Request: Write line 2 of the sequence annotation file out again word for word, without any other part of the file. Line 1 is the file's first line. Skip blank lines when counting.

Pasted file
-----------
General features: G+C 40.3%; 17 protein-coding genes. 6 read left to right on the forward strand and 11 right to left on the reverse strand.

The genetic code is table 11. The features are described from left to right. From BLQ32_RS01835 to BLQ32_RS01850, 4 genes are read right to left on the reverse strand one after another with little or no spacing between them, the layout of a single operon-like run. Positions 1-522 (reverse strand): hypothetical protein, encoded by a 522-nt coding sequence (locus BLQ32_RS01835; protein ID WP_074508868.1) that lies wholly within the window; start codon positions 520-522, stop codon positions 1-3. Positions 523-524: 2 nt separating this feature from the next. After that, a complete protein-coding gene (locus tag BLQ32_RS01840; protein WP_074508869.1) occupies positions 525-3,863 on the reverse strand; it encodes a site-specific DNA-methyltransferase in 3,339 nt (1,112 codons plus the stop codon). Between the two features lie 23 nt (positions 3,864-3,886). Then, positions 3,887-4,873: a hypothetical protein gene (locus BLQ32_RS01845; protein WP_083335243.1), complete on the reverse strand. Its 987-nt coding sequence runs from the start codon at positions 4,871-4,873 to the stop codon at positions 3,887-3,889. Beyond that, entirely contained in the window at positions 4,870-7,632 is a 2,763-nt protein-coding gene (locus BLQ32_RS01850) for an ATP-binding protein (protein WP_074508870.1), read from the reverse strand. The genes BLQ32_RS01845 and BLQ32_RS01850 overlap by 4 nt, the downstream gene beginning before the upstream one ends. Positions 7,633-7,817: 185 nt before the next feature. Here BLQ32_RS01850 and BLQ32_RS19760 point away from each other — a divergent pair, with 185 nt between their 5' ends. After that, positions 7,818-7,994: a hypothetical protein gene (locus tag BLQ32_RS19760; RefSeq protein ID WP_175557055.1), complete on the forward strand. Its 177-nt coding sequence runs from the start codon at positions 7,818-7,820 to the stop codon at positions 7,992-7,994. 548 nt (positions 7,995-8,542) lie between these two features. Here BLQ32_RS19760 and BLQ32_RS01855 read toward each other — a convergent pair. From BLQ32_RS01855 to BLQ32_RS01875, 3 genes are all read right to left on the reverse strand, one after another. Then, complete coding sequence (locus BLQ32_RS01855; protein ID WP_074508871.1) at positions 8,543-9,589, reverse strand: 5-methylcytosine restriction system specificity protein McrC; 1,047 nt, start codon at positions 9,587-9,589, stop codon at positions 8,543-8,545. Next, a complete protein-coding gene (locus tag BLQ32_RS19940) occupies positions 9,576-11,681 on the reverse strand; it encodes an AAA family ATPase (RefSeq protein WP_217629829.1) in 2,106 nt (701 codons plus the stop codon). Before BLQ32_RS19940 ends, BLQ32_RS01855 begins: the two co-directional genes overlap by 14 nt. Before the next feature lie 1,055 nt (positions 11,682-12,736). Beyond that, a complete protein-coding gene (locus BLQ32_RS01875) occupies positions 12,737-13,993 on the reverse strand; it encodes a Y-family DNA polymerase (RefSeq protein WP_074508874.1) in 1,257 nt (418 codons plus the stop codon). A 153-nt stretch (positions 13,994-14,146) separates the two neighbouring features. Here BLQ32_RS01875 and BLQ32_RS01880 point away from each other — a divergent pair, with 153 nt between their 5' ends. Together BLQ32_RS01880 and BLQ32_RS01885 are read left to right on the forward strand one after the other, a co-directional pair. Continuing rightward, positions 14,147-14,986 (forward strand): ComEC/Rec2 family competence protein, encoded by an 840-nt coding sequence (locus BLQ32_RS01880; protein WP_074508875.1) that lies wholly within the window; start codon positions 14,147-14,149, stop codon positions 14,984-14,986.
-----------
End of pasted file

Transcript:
The genetic code is table 11. The features are described from left to right. From BLQ32_RS01835 to BLQ32_RS01850, 4 genes are read right to left on the reverse strand one after another with little or no spacing between them, the layout of a single operon-like run. Positions 1-522 (reverse strand): hypothetical protein, encoded by a 522-nt coding sequence (locus BLQ32_RS01835; protein ID WP_074508868.1) that lies wholly within the window; start codon positions 520-522, stop codon positions 1-3. Positions 523-524: 2 nt separating this feature from the next. After that, a complete protein-coding gene (locus tag BLQ32_RS01840; protein WP_074508869.1) occupies positions 525-3,863 on the reverse strand; it encodes a site-specific DNA-methyltransferase in 3,339 nt (1,112 codons plus the stop codon). Between the two features lie 23 nt (positions 3,864-3,886). Then, positions 3,887-4,873: a hypothetical protein gene (locus BLQ32_RS01845; protein WP_083335243.1), complete on the reverse strand. Its 987-nt coding sequence runs from the start codon at positions 4,871-4,873 to the stop codon at positions 3,887-3,889. Beyond that, entirely contained in the window at positions 4,870-7,632 is a 2,763-nt protein-coding gene (locus BLQ32_RS01850) for an ATP-binding protein (protein WP_074508870.1), read from the reverse strand. The genes BLQ32_RS01845 and BLQ32_RS01850 overlap by 4 nt, the downstream gene beginning before the upstream one ends. Positions 7,633-7,817: 185 nt before the next feature. Here BLQ32_RS01850 and BLQ32_RS19760 point away from each other — a divergent pair, with 185 nt between their 5' ends. After that, positions 7,818-7,994: a hypothetical protein gene (locus tag BLQ32_RS19760; RefSeq protein ID WP_175557055.1), complete on the forward strand. Its 177-nt coding sequence runs from the start codon at positions 7,818-7,820 to the stop codon at positions 7,992-7,994. 548 nt (positions 7,995-8,542) lie between these two features. Here BLQ32_RS19760 and BLQ32_RS01855 read toward each other — a convergent pair. From BLQ32_RS01855 to BLQ32_RS01875, 3 genes are all read right to left on the reverse strand, one after another. Then, complete coding sequence (locus BLQ32_RS01855; protein ID WP_074508871.1) at positions 8,543-9,589, reverse strand: 5-methylcytosine restriction system specificity protein McrC; 1,047 nt, start codon at positions 9,587-9,589, stop codon at positions 8,543-8,545. Next, a complete protein-coding gene (locus tag BLQ32_RS19940) occupies positions 9,576-11,681 on the reverse strand; it encodes an AAA family ATPase (RefSeq protein WP_217629829.1) in 2,106 nt (701 codons plus the stop codon). Before BLQ32_RS19940 ends, BLQ32_RS01855 begins: the two co-directional genes overlap by 14 nt. Before the next feature lie 1,055 nt (positions 11,682-12,736). Beyond that, a complete protein-coding gene (locus BLQ32_RS01875) occupies positions 12,737-13,993 on the reverse strand; it encodes a Y-family DNA polymerase (RefSeq protein WP_074508874.1) in 1,257 nt (418 codons plus the stop codon). A 153-nt stretch (positions 13,994-14,146) separates the two neighbouring features. Here BLQ32_RS01875 and BLQ32_RS01880 point away from each other — a divergent pair, with 153 nt between their 5' ends. Together BLQ32_RS01880 and BLQ32_RS01885 are read left to right on the forward strand one after the other, a co-directional pair. Continuing rightward, positions 14,147-14,986 (forward strand): ComEC/Rec2 family competence protein, encoded by an 840-nt coding sequence (locus BLQ32_RS01880; protein WP_074508875.1) that lies wholly within the window; start codon positions 14,147-14,149, stop codon positions 14,984-14,986.